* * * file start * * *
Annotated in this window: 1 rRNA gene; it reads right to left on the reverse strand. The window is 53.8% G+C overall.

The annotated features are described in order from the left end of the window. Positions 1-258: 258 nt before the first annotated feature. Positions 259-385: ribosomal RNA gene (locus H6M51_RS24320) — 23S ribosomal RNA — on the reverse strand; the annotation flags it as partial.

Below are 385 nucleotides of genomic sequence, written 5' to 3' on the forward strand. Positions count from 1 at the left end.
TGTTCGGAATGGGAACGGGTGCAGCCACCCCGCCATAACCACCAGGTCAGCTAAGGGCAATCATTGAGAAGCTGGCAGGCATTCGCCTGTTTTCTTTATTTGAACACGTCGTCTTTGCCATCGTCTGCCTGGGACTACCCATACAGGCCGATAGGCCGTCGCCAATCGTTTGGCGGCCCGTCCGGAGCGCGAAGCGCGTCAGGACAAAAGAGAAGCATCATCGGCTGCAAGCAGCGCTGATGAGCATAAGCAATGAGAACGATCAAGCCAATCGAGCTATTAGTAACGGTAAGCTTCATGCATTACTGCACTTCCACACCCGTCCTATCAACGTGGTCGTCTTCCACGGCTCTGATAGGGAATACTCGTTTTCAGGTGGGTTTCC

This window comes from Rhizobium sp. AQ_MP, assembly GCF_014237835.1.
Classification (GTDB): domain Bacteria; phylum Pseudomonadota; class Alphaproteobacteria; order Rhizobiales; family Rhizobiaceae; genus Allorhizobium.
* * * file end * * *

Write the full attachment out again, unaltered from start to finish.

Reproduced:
Annotated in this window: 1 rRNA gene; it reads right to left on the reverse strand. The window is 53.8% G+C overall.

The annotated features are described in order from the left end of the window. Positions 1-258: 258 nt before the first annotated feature. Positions 259-385: ribosomal RNA gene (locus H6M51_RS24320) — 23S ribosomal RNA — on the reverse strand; the annotation flags it as partial.

Below are 385 nucleotides of genomic sequence, written 5' to 3' on the forward strand. Positions count from 1 at the left end.
TGTTCGGAATGGGAACGGGTGCAGCCACCCCGCCATAACCACCAGGTCAGCTAAGGGCAATCATTGAGAAGCTGGCAGGCATTCGCCTGTTTTCTTTATTTGAACACGTCGTCTTTGCCATCGTCTGCCTGGGACTACCCATACAGGCCGATAGGCCGTCGCCAATCGTTTGGCGGCCCGTCCGGAGCGCGAAGCGCGTCAGGACAAAAGAGAAGCATCATCGGCTGCAAGCAGCGCTGATGAGCATAAGCAATGAGAACGATCAAGCCAATCGAGCTATTAGTAACGGTAAGCTTCATGCATTACTGCACTTCCACACCCGTCCTATCAACGTGGTCGTCTTCCACGGCTCTGATAGGGAATACTCGTTTTCAGGTGGGTTTCC

This window comes from Rhizobium sp. AQ_MP, assembly GCF_014237835.1.
Classification (GTDB): domain Bacteria; phylum Pseudomonadota; class Alphaproteobacteria; order Rhizobiales; family Rhizobiaceae; genus Allorhizobium.